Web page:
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About one in every 1,000 babies is born with hip dysplasia, a condition in which the ball and socket don’t fit together properly. It’s not uncommon that hip dysplasia doesn’t pose any problems until adulthood, when the structural issue begins to wear down the joint prematurely.
Here at Western Orthopaedics, we want to help you identify when your hip dysplasia is catching up with you. Our team’s resident hip expert, Dr. Brian White, pulled together the following information.
Under normal circumstances, your hip features a socket (acetabulum) that neatly surrounds the ball portion of your joint, which is the top of your thighbone (femur). The fit should prevent your femoral head from slipping out, which is aided by your labrum, the tough tissue that surrounds the rim of your socket to form a seal.
When you have hip dysplasia, the socket is too shallow and doesn’t provide adequate stability for your femoral head.
Throughout your childhood, your hip dysplasia may not have been problematic and you may have functioned perfectly well. Over time, however, the ill fit between the ball and socket in your joint can wear down the cartilage and other connective tissues, such as your labrum.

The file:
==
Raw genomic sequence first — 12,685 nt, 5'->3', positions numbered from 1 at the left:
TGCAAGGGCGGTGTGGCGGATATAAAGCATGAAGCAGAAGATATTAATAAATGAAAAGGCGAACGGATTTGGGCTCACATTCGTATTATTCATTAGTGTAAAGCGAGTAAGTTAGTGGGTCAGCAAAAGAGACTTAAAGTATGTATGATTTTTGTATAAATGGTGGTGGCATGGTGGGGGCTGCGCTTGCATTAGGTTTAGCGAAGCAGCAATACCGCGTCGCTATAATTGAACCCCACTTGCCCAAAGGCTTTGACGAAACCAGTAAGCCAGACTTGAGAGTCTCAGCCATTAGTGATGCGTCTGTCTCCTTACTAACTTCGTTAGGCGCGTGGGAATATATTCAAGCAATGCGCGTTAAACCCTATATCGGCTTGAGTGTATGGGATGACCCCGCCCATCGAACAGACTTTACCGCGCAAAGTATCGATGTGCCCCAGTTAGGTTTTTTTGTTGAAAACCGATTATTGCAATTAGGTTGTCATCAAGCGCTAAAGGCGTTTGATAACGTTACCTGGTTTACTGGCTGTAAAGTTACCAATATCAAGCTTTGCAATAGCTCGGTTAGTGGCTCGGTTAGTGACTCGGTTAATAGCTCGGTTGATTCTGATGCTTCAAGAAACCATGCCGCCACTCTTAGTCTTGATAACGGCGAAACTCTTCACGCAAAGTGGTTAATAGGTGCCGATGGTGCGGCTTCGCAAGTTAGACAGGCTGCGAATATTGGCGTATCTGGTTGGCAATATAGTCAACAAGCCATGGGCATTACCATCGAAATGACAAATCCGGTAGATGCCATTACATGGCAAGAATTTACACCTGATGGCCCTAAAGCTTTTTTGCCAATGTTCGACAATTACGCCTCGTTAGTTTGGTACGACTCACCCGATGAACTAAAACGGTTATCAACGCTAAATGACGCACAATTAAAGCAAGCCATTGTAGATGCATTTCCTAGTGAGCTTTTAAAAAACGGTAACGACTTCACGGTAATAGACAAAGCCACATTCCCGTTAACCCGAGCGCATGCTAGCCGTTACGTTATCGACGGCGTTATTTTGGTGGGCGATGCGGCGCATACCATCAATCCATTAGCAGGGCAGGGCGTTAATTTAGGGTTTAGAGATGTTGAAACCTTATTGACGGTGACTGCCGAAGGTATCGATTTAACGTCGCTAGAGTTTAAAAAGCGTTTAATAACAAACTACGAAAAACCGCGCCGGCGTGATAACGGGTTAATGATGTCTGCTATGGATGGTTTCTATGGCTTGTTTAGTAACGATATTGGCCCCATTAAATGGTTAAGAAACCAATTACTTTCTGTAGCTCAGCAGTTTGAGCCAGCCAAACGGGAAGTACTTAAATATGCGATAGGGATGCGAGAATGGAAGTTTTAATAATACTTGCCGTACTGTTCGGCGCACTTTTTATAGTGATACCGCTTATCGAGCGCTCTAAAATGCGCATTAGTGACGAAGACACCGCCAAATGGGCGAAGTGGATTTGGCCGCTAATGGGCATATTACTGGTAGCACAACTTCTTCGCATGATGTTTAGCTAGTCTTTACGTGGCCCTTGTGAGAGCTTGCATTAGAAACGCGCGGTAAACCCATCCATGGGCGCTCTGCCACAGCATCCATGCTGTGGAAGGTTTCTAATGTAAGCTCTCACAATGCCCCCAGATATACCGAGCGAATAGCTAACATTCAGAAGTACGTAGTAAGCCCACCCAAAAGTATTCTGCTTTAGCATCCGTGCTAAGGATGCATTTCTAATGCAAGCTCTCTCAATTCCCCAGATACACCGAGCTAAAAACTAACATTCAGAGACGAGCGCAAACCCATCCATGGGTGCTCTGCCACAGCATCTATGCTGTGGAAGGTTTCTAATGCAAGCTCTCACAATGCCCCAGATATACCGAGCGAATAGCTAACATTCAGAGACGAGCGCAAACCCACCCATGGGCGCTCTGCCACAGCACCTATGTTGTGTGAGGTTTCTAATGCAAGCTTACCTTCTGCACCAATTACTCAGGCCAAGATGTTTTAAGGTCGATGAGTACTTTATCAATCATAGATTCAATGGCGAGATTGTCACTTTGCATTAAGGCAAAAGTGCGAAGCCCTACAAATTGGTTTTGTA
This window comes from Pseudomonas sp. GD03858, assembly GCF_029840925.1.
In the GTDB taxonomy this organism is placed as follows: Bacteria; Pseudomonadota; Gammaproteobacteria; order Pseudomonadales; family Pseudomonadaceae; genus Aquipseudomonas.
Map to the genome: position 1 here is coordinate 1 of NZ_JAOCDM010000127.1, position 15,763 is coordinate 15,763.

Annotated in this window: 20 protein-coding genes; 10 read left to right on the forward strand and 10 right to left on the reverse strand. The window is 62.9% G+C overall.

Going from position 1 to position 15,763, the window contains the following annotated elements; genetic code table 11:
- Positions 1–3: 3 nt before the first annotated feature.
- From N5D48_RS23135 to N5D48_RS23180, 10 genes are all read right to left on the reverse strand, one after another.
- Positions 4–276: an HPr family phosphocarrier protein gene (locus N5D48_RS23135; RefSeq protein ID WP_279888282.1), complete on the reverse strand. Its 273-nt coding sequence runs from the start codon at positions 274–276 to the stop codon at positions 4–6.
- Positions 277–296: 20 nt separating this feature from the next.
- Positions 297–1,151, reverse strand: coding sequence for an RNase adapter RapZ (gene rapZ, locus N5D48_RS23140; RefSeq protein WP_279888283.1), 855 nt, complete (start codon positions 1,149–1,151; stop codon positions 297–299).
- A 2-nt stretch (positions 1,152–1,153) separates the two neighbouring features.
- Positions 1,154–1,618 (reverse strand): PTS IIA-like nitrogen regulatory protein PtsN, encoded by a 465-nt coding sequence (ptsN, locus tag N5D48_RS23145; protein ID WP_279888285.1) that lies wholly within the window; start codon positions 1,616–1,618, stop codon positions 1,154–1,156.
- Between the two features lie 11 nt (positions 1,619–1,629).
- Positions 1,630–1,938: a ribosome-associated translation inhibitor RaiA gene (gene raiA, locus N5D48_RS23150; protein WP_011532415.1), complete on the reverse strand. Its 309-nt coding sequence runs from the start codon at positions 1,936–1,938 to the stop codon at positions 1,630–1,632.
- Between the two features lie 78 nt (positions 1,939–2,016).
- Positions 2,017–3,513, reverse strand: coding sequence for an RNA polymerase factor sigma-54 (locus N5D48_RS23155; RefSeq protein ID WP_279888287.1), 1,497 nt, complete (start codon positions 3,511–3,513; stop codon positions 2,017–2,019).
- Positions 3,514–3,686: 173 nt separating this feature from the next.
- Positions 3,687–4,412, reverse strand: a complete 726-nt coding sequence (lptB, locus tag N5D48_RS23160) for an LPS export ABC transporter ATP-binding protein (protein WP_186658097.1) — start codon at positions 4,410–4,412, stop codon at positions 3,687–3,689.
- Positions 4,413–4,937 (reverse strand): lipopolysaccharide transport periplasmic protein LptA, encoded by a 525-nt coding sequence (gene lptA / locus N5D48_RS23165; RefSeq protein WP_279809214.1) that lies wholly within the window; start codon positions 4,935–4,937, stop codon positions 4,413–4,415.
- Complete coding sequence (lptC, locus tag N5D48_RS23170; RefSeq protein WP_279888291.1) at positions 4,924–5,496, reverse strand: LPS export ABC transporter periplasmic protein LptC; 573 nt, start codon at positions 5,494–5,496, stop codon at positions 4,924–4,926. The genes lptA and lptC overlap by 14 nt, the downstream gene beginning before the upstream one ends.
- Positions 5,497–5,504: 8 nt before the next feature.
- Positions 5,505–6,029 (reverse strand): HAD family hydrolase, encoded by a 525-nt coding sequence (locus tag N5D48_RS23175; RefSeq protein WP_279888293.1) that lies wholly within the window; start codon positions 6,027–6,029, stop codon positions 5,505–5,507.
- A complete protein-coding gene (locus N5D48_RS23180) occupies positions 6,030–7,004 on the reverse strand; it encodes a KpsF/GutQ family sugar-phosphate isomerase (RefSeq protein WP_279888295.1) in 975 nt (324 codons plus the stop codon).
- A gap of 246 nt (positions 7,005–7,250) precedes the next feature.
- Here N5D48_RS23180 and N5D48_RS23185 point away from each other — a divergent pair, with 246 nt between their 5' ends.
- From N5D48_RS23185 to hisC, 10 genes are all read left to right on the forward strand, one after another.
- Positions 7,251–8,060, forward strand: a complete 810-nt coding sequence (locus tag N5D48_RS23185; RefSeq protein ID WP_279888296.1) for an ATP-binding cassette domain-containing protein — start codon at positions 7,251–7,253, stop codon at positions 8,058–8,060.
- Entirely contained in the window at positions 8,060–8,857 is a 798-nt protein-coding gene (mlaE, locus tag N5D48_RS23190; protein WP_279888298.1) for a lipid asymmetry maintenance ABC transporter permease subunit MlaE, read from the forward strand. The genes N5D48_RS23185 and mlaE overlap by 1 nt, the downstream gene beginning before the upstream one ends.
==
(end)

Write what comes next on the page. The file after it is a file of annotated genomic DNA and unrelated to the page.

As a result, you may experience:
These symptoms can come and go, but tend to get more steady (and worse) as you get older and the wear and tear begins to add up.
As an adult, there are generally two solutions for resolving symptomatic hip dysplasia, and both require surgery.
Dr. White favors hip preservation whenever available, but this is only possible if he’s able to address the problem before your hip incurs too much damage and cartilage loss. If this hasn’t occurred, Dr. White teams up with a specialist to perform a two-part procedure: In the first part, Dr. White repairs your labrum and reshapes your femoral head. In the second part, Dr. Presley Swann performs a Ganz osteotomy and cuts the socket free and repositions it for a better fit with your femoral head.
If, however, we find that there’s too much cartilage loss inside your hip joint, a hip arthroplasty, or hip replacement surgery, may be the better option for restoring pain-free movement in your hip.
Of course, it’s impossible to say here which treatment option is right for you until we take a closer look. Through advanced imaging and a review of your symptoms, we can determine the extent of the problem and give you our treatment recommendations.
For a comprehensive evaluation of your hip dysplasia, please contact one of our offices in Arvada or Denver, Colorado, to schedule an appointment with Dr. White.